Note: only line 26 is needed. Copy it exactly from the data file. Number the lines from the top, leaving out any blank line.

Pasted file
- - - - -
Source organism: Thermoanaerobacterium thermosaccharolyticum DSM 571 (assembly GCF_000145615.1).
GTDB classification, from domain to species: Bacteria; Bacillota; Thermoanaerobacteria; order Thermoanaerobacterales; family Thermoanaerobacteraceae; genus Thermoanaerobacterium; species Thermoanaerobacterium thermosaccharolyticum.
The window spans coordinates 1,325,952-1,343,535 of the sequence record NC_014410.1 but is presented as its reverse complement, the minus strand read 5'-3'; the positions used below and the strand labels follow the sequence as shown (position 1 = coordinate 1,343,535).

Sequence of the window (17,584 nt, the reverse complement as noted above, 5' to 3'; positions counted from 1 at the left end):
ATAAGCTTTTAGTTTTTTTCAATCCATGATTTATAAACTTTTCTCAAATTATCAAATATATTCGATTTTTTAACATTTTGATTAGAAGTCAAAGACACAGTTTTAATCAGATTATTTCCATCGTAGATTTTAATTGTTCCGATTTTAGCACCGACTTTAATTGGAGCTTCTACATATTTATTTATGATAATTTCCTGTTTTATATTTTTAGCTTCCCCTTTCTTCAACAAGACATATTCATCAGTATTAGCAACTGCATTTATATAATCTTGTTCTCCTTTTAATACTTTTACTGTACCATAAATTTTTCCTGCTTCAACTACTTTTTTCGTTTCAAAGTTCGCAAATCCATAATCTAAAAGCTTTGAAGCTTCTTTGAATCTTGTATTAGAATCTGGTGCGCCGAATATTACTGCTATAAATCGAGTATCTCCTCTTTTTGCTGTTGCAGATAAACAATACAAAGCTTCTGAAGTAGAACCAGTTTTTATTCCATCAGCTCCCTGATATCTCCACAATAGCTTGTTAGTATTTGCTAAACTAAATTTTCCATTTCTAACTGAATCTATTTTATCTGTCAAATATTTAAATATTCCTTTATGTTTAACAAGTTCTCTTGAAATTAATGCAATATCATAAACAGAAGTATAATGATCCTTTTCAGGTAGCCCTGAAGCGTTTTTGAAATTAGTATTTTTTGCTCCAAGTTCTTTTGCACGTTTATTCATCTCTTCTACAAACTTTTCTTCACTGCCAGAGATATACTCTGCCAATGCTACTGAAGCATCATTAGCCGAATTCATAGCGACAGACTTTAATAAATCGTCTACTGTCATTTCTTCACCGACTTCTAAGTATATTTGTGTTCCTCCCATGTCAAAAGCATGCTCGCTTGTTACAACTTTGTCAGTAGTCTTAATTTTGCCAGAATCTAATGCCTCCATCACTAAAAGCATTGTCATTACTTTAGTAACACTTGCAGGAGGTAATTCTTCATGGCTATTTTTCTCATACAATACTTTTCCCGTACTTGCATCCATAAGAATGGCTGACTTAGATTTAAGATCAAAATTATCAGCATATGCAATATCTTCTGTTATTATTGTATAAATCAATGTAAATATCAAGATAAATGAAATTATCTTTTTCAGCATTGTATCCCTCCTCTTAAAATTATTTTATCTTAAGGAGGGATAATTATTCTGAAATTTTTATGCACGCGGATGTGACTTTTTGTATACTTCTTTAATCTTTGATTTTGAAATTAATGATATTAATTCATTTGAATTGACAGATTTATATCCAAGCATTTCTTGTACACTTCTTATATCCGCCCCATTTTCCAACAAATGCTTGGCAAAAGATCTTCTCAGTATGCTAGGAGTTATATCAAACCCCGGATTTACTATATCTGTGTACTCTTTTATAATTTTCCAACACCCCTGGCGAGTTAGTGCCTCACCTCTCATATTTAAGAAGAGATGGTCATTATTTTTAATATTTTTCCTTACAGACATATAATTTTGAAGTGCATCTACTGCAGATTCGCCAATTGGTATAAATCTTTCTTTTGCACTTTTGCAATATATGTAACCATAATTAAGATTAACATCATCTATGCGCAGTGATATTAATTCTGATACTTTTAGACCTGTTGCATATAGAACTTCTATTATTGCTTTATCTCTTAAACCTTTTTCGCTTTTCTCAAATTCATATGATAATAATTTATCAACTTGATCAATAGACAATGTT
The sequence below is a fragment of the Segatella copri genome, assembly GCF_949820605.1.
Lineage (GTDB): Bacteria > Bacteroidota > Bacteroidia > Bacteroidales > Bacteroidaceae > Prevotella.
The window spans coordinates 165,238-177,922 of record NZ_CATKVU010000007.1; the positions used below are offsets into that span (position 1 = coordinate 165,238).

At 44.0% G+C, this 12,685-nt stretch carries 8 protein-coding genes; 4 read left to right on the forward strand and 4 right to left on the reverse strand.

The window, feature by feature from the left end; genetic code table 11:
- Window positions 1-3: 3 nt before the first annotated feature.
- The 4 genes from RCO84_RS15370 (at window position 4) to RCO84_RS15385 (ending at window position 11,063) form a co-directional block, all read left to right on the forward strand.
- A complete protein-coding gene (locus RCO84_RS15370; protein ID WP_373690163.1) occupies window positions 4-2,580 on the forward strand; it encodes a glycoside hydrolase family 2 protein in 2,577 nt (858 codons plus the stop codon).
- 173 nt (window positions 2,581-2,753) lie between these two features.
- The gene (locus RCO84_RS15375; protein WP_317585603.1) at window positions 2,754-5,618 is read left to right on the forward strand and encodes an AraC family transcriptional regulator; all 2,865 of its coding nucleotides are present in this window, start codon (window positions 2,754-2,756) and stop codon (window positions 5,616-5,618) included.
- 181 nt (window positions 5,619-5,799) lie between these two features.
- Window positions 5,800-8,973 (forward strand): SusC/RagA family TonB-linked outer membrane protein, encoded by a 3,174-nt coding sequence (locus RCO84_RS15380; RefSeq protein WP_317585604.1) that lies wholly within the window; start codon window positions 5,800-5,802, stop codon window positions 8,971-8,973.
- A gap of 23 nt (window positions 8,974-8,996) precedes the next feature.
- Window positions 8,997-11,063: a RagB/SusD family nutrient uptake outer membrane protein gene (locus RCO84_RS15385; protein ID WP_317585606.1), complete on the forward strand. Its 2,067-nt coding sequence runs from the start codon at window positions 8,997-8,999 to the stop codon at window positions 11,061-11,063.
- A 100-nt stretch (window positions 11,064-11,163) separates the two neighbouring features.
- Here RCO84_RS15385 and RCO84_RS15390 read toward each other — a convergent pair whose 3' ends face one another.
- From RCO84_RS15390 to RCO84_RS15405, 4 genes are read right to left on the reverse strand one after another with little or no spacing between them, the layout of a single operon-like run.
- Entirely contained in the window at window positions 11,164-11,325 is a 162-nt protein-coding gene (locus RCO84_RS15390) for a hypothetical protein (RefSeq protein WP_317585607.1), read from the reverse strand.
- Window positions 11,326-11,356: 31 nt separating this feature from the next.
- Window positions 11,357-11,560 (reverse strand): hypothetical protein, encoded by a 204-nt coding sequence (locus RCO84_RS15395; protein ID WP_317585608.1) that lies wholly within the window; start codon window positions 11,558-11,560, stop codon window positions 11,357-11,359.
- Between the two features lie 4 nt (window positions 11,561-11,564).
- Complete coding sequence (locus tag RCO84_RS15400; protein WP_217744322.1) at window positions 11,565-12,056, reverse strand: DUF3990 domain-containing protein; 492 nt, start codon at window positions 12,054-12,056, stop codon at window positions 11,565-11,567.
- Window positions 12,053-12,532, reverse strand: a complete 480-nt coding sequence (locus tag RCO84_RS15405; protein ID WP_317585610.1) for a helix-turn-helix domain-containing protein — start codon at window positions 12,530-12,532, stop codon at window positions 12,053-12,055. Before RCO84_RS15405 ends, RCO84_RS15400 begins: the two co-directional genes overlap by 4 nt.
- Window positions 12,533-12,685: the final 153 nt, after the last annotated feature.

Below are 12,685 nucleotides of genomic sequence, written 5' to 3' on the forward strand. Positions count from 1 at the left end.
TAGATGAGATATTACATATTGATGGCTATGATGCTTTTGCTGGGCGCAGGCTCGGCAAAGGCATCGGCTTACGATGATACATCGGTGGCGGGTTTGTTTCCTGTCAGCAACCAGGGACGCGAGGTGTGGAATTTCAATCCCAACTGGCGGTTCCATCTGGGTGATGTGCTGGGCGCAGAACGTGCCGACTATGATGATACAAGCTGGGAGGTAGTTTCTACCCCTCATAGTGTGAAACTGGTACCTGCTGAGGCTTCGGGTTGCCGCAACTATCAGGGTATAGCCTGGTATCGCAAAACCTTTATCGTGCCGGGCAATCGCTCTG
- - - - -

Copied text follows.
- Between the two features lie 4 nt (window positions 11,561-11,564).